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From: Simon South <>
To: Vagrant Cascadian <>
Subject: Re: Building installation image for ROCK64
Date: Sun, 26 Apr 2020 10:31:32 -0400	[thread overview]
Message-ID: <> (raw)
In-Reply-To: <877dyl7mn0.fsf@yucca> (Vagrant Cascadian's message of "Sat, 11 Apr 2020 14:12:03 -0700")


Thanks to help from you, Pierre Langlois and a few others on IRC I've
had Guix System running on my ROCK64 for a while now. I thought I'd
follow up with the configuration I used and some notes in case it's
helpful to someone else down the road:

I started with an existing GNU/Linux distribution (Armbian Bionic,
though almost any should work fine) installed on my ROCK64's internal
eMMC module, to which I added Guix using the installer script linked
from chapter 2 of the Guix manual.

From there, log in to the ROCK64 as the superuser. Using fdisk, prepare
a microSD card (/dev/mmcblk0) with a GPT partition table and a single
partition beginning at sector 2,048. Format the partition
(/dev/mmcblk0p1) as ext4, then mount it at /mnt.

Create /mnt/etc and write a configuration file like the one below
(perhaps changing the timezone and locale and adding a user account) to

Then, making sure the Guix build daemon is running, have Guix populate
the microSD card with

  guix system init /mnt/etc/config.scm /mnt

Once this completes the card will contain a bootable Guix System
image. Power off the ROCK64, place a jumper over the pins behind the
power LED to disable the eMMC clock, and power on the machine again.  It
should boot from the card into Guix System.

From there, the OS can be installed to the eMMC module through a
complicated dance: Using another computer connected to the ROCK64 via
its serial interface, hit Enter during startup to reach the U-Boot
prompt, then carefully (!) remove the jumper from the ROCK64 to
re-enable its eMMC module and enter "boot" to finish booting into
Guix. Edit /etc/config.scm to replace "/dev/mmcblk0" with "/dev/mmcblk1"
(the eMMC module), then repeat the steps above (making the same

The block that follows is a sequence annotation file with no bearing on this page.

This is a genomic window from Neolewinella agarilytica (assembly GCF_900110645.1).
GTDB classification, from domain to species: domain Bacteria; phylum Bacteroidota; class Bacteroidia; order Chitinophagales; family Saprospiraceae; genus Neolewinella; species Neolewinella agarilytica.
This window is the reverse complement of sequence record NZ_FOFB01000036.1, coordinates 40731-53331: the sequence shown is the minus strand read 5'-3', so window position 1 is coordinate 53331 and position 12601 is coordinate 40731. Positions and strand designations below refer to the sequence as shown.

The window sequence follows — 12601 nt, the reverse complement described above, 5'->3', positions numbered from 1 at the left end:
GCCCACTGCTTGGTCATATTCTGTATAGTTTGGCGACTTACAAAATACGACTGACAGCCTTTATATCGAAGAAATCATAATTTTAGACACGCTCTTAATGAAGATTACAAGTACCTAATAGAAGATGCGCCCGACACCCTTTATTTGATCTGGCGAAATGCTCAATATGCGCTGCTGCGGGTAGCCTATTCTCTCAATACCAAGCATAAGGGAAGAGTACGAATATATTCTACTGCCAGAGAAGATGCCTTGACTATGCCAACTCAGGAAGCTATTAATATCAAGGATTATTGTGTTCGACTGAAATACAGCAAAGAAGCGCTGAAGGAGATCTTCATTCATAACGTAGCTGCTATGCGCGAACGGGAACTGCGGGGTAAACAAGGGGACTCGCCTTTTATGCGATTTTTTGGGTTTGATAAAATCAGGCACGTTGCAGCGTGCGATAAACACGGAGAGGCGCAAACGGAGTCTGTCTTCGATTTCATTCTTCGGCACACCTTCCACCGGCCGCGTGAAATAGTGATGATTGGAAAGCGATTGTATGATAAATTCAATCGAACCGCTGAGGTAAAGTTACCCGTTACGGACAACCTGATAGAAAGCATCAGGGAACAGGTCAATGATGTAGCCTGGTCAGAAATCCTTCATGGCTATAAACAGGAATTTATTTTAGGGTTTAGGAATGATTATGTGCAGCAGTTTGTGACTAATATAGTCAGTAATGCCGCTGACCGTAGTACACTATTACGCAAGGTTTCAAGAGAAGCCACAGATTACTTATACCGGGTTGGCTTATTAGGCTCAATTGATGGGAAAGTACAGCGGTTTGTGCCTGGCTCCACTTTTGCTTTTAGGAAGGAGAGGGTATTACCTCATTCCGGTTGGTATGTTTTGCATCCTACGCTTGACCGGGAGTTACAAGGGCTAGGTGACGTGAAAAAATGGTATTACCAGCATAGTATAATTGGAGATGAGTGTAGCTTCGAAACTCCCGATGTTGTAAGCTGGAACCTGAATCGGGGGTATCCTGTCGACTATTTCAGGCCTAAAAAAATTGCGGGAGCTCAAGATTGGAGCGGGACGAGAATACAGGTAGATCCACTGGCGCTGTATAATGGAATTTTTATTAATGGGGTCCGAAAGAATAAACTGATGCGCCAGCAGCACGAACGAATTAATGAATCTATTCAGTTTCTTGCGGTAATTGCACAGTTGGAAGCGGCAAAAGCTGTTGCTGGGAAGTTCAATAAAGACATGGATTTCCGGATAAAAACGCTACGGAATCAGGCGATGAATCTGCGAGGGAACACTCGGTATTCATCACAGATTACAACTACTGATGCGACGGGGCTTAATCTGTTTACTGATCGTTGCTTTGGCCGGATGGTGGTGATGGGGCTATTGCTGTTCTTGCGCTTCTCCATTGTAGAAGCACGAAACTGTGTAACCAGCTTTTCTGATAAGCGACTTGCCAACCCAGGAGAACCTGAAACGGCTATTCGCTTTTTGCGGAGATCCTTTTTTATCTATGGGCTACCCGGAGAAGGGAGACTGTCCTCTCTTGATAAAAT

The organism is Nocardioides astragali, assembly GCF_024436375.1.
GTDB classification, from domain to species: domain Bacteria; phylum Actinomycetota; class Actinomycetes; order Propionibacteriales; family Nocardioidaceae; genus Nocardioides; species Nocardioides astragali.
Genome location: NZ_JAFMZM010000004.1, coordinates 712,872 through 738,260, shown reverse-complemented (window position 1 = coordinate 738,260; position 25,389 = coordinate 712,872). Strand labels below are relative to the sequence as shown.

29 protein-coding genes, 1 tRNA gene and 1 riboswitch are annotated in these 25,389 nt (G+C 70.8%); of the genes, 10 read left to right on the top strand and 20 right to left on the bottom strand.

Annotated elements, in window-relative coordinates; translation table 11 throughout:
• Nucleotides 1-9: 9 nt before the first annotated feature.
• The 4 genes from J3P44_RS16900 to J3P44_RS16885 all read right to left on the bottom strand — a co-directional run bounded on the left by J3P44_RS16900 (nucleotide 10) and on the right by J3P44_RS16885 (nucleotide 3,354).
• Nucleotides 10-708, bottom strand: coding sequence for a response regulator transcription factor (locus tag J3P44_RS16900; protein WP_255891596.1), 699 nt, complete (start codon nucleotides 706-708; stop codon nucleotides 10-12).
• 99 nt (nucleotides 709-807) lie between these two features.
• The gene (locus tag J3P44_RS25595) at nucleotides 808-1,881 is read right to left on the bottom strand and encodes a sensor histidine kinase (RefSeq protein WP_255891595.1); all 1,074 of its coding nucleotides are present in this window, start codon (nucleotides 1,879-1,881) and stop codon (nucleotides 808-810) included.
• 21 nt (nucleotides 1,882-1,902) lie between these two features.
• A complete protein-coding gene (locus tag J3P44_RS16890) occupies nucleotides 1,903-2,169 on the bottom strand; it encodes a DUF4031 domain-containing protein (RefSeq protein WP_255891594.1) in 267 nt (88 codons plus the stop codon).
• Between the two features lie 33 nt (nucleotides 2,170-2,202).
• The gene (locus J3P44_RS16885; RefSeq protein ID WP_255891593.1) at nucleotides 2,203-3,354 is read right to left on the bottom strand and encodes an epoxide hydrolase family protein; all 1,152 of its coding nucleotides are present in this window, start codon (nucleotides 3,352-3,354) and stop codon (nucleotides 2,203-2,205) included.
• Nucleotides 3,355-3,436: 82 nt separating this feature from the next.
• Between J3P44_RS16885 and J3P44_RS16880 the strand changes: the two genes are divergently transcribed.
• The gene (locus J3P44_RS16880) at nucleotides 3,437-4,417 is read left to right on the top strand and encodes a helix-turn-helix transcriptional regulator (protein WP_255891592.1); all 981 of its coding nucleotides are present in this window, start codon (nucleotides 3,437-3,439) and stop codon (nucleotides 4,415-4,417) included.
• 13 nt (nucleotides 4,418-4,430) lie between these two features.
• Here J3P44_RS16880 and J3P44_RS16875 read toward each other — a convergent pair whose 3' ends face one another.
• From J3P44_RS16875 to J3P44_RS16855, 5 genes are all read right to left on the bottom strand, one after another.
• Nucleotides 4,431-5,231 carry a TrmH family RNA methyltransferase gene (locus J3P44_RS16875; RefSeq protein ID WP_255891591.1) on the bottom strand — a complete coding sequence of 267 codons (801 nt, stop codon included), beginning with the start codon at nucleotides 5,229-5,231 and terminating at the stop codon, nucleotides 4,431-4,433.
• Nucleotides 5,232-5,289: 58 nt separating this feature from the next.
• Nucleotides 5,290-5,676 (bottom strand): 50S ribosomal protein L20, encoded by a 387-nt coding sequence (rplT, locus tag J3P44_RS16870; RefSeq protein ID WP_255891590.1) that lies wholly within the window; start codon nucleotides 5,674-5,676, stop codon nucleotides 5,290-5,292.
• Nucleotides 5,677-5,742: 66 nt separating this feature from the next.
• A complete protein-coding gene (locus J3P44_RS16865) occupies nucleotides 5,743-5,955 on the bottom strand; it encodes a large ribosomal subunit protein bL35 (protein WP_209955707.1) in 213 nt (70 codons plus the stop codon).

substitution) to prepare the module and install a fresh copy of the OS.

The configuration file below is fairly minimal but adds a DHCP client
and OpenSSH server to the base services so the ROCK64 can be accessed
easily once it's connected to a network.

Importantly, it also adds an NTP service to set the date and time at
startup. The ROCK64 has no RTC battery and defaults to 1 January 2016 as
the date at each boot, which causes "guix pull" to fail with an
SSL-certificate error until the clock is set properly. (Note OpenNTPD
itself ocassionally fails to set the clock and it may be necessary to
run "sudo herd restart ntpd" manually after booting.)

Thanks again to you and everyone else who helped me reach this point.


(use-modules (gnu)
	     (gnu bootloader u-boot)
	     (gnu system nss))
(use-package-modules certs linux ntp)
(use-service-modules networking ssh)

 (host-name "rock64")
 (timezone "America/Toronto")
 (locale "en_CA.utf8")

 (bootloader (bootloader-configuration
	      (bootloader u-boot-rock64-rk3328-bootloader)
	      (target "/dev/mmcblk0")))

 (initrd-modules '())

 (kernel linux-libre-arm64-generic)
 (kernel-arguments '("console=ttyS2,1500000"))

  (cons* (file-system
	  (mount-point "/")
	  (device "/dev/mmcblk0p1")
	  (type "ext4"))

 (packages (append (list nss-certs) %base-packages))
 (services (append (list (service dhcp-client-service-type)
			 (service openntpd-service-type
			   (allow-large-adjustment? #t)))
			 (service openssh-service-type))

Simon South

  parent reply	other threads:[~2020-04-26 14:32 UTC|newest]

Thread overview: 10+ messages / expand[flat|nested]  mbox.gz  Atom feed  top
2020-04-11 19:48 Simon South
2020-04-11 21:12 ` Vagrant Cascadian
2020-04-12 16:19   ` Simon South
2020-04-26 14:31   ` Simon South [this message]
2020-04-26 17:09     ` Vagrant Cascadian
2020-04-27 13:19       ` Simon South
2020-04-27 17:22         ` Vagrant Cascadian
2020-04-12 10:18 ` Pierre Langlois
2020-04-12 10:27   ` Pierre Langlois
2020-04-12 16:25   ` Simon South

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